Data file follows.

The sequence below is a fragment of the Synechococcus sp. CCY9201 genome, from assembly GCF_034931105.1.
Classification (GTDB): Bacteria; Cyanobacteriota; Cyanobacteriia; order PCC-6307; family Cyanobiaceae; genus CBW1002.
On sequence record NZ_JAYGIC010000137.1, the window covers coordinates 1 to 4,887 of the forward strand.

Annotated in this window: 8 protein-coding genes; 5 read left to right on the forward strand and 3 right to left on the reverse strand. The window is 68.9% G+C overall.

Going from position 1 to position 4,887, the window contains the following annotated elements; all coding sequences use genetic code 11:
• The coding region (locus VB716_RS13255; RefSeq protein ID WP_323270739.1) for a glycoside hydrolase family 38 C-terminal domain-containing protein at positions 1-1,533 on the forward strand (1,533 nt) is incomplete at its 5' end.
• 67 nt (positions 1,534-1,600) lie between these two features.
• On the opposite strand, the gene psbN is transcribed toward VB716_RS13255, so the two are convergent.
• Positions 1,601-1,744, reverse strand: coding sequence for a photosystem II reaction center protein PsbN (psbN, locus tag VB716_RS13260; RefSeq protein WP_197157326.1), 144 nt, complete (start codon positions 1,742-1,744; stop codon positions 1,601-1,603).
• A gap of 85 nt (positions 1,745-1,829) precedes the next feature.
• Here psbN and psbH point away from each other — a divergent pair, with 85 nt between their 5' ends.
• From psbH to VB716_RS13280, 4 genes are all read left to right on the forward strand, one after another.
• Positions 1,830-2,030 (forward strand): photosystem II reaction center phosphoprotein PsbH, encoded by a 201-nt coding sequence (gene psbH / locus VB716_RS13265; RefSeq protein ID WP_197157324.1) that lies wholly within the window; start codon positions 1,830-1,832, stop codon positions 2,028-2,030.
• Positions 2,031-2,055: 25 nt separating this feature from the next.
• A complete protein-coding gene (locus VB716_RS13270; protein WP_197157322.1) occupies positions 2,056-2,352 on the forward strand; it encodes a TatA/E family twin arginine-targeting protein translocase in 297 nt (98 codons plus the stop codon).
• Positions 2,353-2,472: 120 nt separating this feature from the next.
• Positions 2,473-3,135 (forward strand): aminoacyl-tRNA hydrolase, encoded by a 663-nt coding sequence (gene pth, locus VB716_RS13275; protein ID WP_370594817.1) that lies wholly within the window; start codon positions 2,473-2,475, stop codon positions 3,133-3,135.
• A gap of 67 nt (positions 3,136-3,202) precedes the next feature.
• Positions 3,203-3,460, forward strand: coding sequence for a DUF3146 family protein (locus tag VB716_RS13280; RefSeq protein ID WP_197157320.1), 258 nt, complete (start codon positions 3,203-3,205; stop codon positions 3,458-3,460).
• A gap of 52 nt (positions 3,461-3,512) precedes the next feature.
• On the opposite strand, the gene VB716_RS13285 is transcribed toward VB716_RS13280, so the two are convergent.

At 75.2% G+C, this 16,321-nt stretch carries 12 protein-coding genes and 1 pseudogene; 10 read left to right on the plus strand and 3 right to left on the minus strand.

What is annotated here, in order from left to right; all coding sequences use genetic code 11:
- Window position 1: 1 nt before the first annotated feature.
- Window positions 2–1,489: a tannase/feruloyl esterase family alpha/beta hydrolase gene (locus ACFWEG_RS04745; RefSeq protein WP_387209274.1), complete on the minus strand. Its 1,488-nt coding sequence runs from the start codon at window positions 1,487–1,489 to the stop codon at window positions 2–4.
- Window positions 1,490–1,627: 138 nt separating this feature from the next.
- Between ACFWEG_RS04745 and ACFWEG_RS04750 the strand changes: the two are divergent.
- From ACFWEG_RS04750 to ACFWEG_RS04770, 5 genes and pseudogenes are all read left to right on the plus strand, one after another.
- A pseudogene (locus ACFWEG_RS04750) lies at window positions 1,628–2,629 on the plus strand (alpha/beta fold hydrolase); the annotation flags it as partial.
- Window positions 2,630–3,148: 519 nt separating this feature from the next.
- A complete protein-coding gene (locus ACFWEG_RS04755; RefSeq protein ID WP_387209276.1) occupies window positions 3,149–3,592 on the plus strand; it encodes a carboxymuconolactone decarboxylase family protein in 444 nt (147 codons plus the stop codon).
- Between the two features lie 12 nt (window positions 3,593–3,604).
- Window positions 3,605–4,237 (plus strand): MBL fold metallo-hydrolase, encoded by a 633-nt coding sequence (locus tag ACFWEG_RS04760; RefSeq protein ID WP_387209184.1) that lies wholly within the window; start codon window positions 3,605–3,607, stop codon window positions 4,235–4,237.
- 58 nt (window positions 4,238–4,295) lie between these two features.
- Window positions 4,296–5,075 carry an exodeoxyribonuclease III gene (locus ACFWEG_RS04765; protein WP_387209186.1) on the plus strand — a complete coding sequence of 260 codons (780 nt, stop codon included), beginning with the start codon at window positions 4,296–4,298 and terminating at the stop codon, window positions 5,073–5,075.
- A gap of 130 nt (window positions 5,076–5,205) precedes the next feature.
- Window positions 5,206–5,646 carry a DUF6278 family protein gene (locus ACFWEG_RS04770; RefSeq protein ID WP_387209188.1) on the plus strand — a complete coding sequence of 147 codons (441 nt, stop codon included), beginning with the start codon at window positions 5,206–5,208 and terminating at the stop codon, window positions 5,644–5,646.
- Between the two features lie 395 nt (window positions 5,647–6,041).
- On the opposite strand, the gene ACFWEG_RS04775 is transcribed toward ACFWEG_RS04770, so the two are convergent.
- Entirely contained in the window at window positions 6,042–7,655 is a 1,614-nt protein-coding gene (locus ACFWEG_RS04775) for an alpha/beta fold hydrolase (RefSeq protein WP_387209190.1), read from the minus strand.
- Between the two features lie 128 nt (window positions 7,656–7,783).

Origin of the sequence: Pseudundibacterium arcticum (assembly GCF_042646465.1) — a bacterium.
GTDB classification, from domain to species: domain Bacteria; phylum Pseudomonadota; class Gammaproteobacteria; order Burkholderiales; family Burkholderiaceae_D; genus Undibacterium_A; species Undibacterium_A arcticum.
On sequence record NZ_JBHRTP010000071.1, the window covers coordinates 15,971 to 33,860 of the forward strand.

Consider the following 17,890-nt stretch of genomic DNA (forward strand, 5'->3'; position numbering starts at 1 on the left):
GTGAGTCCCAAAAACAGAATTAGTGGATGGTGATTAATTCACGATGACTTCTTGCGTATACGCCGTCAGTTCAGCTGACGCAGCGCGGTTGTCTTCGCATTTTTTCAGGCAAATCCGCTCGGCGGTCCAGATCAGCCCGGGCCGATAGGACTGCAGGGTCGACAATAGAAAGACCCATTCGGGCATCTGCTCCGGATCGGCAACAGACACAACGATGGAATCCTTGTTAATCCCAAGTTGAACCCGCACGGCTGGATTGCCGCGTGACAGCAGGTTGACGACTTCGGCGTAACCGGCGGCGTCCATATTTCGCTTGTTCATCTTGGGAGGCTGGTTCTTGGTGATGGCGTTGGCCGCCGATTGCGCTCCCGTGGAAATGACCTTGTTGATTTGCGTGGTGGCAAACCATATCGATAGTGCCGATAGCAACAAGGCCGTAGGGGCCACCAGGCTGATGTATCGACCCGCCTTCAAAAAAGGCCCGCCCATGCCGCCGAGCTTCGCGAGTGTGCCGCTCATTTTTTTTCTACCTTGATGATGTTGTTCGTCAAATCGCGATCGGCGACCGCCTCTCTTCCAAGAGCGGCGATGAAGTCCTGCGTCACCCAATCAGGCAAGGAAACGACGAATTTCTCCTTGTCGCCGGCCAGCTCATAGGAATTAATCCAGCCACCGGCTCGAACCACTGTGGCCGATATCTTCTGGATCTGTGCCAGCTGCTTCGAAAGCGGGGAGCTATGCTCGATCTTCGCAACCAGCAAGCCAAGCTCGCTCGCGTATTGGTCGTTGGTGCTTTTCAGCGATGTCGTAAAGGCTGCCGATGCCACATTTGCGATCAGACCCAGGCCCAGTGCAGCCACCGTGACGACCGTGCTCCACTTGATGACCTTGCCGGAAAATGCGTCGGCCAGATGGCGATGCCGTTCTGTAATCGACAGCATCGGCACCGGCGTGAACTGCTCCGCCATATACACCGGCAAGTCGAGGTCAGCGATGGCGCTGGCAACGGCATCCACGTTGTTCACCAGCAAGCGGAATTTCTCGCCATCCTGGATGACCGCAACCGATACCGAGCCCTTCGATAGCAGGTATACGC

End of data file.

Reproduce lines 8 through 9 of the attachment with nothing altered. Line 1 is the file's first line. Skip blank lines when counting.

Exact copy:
• On the opposite strand, the gene psbN is transcribed toward VB716_RS13255, so the two are convergent.
• Positions 1,601-1,744, reverse strand: coding sequence for a photosystem II reaction center protein PsbN (psbN, locus tag VB716_RS13260; RefSeq protein WP_197157326.1), 144 nt, complete (start codon positions 1,742-1,744; stop codon positions 1,601-1,603).